This spring, the Quaker Heritage Center at Wilmington College is holding a series of talks and musical performances to highlight the power of solidarity and resistance among African-Americans, abolitionists, and Quakers. The programs address the complicated dynamics of white and African-American abolitionists who were entangled in systems of privilege and oppression throughout the 19th century.

Wikimedia Commons

Historians cite December 1, 1955 as the beginning of the modern civil rights movement. That was the day Rosa Parks, an African-American woman, was arrested for refusing to move to the back of the bus in Montgomery, Alabama. But for many, the fight for civil rights was sparked by individual, personal incidents of intolerance, injustice or abuse.

The fascinating story of how African Americans found their way to the Cincinnati suburb of Glendale via the Underground Railroad, and the historic significance of the Eckstein School building there is now recounted in a new book. 

Tina Ross/Courtesy Department of Classics, University of Cincinnati. Color illustration/Ben Gardner, UC Creative Services

Archaeologist Carl William Blegen was on the faculty at the University of Cincinnati from 1927 to 1957. His discoveries at Troy in Turkey and the Palace of Nestor at Pylos in Greece remain two of the 20th century’s most important archaeological discoveries in Greek prehistory.

Provided

On January 23, the Holocaust & Humanity Center will present Violins of Hope, a community performance featuring nine Holocaust era violins, played by some of Cincinnati's finest musicians.

Arcadia Publishing

The Northern Kentucky neighborhood of Latonia was an independent city until 1909, when it was annexed by the city of Covington. Once known for horse racing, Latonia, like many communities in Greater Cincinnati, has seen its share of ups and downs during its 150 year history.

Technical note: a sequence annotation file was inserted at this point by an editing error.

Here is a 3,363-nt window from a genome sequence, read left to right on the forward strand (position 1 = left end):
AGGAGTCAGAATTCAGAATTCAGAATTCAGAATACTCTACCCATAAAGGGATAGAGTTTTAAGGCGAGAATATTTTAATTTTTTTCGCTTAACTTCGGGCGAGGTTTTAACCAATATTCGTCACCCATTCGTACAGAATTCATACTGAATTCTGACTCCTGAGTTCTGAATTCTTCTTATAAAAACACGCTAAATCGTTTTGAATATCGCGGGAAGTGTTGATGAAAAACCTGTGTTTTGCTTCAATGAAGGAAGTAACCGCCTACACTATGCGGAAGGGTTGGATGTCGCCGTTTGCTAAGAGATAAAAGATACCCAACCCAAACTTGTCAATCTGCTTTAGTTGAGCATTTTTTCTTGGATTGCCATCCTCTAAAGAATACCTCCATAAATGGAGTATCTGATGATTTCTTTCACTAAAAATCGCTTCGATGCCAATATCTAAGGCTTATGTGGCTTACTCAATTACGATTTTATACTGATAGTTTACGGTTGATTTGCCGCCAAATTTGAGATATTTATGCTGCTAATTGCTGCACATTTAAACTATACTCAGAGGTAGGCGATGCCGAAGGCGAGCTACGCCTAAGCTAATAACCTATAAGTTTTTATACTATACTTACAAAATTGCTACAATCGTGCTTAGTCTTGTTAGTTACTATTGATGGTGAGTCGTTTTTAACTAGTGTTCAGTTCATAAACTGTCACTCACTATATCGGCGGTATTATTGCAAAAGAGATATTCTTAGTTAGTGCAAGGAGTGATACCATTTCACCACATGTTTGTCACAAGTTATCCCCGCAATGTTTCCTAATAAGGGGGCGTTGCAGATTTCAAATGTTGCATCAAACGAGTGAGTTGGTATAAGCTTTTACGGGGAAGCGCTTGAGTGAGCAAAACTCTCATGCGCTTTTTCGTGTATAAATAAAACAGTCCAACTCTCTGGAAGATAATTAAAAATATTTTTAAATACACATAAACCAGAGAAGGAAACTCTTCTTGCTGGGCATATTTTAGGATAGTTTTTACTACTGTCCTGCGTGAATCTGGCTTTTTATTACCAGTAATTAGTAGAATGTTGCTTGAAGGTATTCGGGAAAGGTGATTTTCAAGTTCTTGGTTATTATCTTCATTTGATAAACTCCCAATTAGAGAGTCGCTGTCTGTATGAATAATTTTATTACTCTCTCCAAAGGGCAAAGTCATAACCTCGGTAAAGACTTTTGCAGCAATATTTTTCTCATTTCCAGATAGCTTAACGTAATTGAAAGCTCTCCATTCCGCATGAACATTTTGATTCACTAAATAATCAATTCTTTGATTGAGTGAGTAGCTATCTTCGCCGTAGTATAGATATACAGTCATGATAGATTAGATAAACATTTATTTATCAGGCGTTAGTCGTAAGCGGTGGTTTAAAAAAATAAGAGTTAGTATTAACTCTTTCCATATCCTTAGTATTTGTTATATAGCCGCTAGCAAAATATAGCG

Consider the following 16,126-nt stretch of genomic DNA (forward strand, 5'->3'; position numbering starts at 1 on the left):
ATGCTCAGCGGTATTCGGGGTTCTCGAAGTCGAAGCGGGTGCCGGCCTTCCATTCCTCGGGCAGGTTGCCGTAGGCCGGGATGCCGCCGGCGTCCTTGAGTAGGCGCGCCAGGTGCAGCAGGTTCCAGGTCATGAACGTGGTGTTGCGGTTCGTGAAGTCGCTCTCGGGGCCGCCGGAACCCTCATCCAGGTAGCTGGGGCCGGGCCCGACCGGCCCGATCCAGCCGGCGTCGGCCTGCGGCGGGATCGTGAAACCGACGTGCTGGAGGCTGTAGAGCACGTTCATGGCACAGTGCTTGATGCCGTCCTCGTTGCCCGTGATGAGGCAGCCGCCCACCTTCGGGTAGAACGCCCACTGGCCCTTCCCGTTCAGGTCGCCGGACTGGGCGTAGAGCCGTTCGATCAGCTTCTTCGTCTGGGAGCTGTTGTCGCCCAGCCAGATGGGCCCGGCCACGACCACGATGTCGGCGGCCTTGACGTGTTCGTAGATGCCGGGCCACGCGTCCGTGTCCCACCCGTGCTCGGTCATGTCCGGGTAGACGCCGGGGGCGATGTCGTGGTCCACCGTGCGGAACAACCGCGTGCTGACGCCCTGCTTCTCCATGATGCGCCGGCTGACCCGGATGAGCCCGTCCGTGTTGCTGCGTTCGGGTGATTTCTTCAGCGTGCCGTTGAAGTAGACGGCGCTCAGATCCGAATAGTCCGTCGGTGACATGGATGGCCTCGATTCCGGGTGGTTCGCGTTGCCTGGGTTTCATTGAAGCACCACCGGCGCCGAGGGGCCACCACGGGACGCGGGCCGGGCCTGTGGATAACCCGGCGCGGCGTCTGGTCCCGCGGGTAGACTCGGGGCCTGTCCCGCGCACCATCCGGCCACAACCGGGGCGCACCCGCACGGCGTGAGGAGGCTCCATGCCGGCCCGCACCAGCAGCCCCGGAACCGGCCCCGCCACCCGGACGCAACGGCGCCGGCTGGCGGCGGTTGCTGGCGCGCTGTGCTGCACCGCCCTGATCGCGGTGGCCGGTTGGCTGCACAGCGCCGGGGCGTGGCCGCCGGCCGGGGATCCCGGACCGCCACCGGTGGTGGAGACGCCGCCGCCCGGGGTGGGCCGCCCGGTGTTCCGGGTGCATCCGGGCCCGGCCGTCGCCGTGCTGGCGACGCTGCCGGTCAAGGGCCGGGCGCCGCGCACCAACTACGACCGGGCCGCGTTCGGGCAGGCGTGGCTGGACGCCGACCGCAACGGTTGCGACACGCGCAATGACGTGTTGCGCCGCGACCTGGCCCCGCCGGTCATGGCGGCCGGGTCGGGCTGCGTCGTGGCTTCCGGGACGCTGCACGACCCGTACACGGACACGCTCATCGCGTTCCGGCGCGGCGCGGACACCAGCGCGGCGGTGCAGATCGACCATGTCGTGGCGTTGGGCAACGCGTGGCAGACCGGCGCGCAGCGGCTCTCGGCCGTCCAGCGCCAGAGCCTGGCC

Cincinnati's long and accomplished broadcast history is being celebrated in a new exhibit at the main branch of the Public Library of Cincinnati and Hamilton County

Provided/ NKU visual design student Carly Strohmaier

Many scientists today agree that race is a social construct with no biological meaning. Yet we are asked, on everything from school applications to employment forms, to declare our race.

The recently-released documentary "Mourning the Creation of Racial Categories" explores how the practice of categorizing race began in America and what affect it continues to have, on both individuals and society.

Wikimedia Commons

The year was 1908 and an Ohio doctor, appointed by President Theodore Roosevelt as the nation's first Opium Commissioner, warned that Americans "have become the greatest drug fiends in the world." If the sentiment seems all too familiar in the grips of our current opioid epidemic, you'll find there are many similarities, and some shocking differences, between current times and a drug crisis that dates all the way back to the Civil War.

Provided

Created in 1944, the Voice of America’s Bethany Relay Station in West Chester served as the voice of freedom around the world for 50 years. Cincinnati broadcasting pioneer Powel Crosley, Jr. called the VOA building’s main concourse “The Temple of Radio.” Decommissioned in 1995, the facility is now home to the National Voice of America Museum of Broadcasting.

Provided

In 1961, during the Civil Rights Movement, the Congress of Racial Equality recruited volunteers for a series of bus rides. David Fankhauser, a 19-year-old student, boarded the bus to Jackson, Mississippi. There he and the other volunteers faced violence and imprisonment for protesting racial segregation at interstate bus terminals. Fankhauser was a Freedom Rider.